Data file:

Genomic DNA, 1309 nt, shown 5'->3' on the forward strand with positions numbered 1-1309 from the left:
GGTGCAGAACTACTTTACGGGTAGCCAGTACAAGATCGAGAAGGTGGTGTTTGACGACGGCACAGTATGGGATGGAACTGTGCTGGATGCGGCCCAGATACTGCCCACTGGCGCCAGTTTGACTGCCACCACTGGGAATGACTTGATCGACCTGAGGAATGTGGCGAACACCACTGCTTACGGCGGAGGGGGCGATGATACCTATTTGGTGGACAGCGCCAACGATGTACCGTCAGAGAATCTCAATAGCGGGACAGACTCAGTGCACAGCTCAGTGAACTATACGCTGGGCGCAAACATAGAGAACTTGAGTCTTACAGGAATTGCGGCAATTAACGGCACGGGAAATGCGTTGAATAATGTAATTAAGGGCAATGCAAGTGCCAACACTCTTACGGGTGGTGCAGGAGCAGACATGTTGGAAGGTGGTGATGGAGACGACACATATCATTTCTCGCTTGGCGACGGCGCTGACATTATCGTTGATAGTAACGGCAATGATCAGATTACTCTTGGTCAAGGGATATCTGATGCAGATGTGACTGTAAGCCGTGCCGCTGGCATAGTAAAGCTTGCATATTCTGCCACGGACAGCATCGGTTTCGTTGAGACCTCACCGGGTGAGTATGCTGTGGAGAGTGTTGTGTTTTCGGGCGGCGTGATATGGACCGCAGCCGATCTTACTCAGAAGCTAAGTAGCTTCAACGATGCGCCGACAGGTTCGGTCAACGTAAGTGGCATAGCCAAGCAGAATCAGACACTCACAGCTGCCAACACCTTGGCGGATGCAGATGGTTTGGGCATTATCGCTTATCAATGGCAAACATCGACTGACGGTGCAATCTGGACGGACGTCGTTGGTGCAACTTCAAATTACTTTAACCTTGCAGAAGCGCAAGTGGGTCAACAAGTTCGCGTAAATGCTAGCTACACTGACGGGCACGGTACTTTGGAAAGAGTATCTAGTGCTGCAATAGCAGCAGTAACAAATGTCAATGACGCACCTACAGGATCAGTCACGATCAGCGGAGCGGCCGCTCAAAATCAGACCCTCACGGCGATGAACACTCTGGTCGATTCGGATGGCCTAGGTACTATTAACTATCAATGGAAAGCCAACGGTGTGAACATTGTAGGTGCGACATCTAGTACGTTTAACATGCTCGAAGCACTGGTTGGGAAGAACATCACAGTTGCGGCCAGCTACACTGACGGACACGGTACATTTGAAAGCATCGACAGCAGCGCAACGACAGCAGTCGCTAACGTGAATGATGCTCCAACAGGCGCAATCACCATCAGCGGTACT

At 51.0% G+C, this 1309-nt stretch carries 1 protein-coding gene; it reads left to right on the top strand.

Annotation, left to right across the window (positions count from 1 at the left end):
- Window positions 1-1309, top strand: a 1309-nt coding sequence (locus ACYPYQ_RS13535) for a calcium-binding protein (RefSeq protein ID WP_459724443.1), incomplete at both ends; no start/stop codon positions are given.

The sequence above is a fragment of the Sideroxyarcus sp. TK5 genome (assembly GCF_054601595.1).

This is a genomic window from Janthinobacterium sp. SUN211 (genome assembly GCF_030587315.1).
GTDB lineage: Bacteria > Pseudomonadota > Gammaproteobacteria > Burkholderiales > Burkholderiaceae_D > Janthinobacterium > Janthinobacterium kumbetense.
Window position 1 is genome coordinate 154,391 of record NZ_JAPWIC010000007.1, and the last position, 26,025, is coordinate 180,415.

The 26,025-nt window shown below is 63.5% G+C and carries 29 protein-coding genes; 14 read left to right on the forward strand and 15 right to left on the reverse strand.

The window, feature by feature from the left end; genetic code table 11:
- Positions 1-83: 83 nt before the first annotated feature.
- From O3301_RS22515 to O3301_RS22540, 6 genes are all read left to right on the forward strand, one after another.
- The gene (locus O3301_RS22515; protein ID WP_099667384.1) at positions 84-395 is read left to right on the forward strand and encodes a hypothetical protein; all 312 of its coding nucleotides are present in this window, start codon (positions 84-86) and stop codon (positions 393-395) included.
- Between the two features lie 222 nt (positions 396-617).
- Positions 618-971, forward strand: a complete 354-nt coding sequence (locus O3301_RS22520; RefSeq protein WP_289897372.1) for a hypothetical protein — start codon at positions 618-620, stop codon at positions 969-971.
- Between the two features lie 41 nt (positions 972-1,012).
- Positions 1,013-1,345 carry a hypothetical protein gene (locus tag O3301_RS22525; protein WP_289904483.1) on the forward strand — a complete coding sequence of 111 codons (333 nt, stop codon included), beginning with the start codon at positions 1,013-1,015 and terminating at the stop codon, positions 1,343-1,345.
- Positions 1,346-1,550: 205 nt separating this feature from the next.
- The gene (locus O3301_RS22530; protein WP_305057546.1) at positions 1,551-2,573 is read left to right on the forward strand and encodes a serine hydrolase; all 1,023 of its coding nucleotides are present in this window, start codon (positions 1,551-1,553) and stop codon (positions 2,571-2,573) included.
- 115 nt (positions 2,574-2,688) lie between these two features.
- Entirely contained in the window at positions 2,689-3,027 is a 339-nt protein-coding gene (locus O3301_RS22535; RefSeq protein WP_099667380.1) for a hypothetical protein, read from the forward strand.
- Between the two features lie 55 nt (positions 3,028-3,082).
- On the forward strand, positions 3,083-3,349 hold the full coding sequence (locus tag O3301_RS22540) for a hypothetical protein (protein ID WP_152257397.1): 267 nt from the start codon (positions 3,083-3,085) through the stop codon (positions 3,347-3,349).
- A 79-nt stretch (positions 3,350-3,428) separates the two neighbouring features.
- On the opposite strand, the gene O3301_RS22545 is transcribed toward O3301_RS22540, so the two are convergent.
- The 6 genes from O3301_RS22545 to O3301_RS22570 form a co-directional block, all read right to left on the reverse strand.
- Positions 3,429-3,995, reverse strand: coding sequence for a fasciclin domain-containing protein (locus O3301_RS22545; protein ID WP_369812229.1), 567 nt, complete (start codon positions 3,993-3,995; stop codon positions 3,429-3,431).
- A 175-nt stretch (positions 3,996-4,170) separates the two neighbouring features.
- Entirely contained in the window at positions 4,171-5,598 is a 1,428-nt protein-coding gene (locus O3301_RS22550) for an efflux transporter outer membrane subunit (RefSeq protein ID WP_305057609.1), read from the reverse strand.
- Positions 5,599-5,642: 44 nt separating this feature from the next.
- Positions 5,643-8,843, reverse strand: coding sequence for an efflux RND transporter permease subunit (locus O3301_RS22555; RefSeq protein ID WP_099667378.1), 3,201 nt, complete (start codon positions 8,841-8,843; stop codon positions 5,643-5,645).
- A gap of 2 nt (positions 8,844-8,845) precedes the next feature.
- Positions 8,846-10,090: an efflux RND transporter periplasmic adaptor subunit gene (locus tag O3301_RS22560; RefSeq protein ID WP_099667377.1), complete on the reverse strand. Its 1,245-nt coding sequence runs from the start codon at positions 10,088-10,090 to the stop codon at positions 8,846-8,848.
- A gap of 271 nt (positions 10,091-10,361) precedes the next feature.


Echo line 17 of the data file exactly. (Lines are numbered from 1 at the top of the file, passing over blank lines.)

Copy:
- Between the two features lie 41 nt (positions 972-1,012).